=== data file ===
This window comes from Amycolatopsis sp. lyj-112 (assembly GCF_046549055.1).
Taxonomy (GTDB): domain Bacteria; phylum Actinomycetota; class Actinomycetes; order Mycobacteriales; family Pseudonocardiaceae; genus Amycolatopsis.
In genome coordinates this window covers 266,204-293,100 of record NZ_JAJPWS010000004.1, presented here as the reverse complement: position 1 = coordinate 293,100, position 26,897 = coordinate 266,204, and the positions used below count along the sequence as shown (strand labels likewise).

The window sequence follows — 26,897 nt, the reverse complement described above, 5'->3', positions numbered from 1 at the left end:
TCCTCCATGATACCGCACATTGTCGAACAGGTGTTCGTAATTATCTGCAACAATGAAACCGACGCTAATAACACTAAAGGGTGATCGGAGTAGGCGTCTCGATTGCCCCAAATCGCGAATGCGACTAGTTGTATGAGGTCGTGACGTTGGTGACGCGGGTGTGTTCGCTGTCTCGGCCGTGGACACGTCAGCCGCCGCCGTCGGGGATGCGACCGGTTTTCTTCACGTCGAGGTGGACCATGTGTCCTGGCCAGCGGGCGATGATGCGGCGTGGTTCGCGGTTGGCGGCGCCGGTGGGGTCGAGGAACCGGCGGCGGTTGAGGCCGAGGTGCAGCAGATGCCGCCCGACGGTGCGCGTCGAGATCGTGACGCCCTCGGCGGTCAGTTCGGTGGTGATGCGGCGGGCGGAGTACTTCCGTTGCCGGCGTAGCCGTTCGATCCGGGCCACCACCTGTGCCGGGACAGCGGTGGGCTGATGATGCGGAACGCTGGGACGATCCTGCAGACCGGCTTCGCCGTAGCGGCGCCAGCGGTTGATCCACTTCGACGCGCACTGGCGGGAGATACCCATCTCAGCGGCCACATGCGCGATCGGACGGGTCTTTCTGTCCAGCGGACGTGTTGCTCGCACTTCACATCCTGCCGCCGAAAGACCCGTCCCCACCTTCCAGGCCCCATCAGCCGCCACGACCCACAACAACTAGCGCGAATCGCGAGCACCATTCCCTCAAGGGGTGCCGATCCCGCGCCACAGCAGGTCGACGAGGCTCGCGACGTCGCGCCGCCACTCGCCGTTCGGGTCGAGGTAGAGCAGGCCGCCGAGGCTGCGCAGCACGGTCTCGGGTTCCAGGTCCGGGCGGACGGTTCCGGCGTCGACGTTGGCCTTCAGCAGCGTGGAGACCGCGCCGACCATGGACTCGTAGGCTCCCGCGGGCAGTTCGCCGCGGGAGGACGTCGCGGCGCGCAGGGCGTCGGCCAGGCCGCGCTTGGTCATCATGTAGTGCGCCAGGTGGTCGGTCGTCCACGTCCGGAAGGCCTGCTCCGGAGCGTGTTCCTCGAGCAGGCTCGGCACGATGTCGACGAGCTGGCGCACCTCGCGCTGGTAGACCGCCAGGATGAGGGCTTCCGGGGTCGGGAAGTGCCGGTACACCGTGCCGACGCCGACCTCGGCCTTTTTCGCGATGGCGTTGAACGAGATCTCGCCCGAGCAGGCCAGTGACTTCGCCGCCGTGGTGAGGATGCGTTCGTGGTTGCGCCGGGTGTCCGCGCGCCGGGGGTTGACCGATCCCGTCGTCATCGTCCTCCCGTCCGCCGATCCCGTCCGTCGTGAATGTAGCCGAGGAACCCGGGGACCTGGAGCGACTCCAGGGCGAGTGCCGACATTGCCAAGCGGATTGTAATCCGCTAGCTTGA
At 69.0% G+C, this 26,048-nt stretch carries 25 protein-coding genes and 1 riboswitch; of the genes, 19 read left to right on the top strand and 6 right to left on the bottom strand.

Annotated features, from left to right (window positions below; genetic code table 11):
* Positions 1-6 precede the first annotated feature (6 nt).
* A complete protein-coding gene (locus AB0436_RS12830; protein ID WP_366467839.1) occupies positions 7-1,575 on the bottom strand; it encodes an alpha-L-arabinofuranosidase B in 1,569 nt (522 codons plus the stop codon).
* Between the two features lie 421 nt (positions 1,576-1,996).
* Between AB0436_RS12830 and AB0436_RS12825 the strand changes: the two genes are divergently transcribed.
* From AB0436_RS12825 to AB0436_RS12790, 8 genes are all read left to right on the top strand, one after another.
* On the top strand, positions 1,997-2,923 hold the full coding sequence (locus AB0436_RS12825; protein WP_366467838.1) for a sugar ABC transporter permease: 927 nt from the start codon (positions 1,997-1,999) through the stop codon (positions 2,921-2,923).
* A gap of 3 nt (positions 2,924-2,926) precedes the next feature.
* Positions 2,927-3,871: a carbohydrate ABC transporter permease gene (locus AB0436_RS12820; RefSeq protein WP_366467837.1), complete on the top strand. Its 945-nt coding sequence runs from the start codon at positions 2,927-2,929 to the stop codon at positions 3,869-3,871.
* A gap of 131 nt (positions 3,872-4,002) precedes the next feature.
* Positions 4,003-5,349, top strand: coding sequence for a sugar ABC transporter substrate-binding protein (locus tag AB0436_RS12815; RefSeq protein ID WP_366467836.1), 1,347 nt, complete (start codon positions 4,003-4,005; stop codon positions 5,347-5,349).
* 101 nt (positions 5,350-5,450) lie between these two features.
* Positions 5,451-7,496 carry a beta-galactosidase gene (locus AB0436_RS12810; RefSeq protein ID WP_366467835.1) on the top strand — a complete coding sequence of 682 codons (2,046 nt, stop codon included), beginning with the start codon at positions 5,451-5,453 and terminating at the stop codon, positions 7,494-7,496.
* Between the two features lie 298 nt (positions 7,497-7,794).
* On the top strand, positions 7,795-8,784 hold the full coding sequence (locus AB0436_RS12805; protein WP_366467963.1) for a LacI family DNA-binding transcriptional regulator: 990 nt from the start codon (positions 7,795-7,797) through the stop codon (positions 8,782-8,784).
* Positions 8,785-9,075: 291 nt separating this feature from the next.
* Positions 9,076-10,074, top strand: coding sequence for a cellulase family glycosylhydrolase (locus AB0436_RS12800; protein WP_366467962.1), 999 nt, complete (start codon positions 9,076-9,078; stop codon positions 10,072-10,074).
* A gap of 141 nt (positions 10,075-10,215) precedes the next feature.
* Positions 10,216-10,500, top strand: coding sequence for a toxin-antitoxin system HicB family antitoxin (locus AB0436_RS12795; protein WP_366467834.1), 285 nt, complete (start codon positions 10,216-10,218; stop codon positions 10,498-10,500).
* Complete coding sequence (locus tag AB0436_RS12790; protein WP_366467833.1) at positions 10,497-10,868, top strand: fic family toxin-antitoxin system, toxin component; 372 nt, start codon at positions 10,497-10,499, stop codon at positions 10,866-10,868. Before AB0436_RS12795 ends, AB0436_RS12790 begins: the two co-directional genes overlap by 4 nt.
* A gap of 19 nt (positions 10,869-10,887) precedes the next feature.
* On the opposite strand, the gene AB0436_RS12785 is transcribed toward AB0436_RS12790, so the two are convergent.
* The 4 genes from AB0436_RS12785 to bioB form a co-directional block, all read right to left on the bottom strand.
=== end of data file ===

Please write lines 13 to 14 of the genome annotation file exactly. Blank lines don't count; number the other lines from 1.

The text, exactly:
* On the top strand, positions 1,997-2,923 hold the full coding sequence (locus AB0436_RS12825; protein WP_366467838.1) for a sugar ABC transporter permease: 927 nt from the start codon (positions 1,997-1,999) through the stop codon (positions 2,921-2,923).
* A gap of 3 nt (positions 2,924-2,926) precedes the next feature.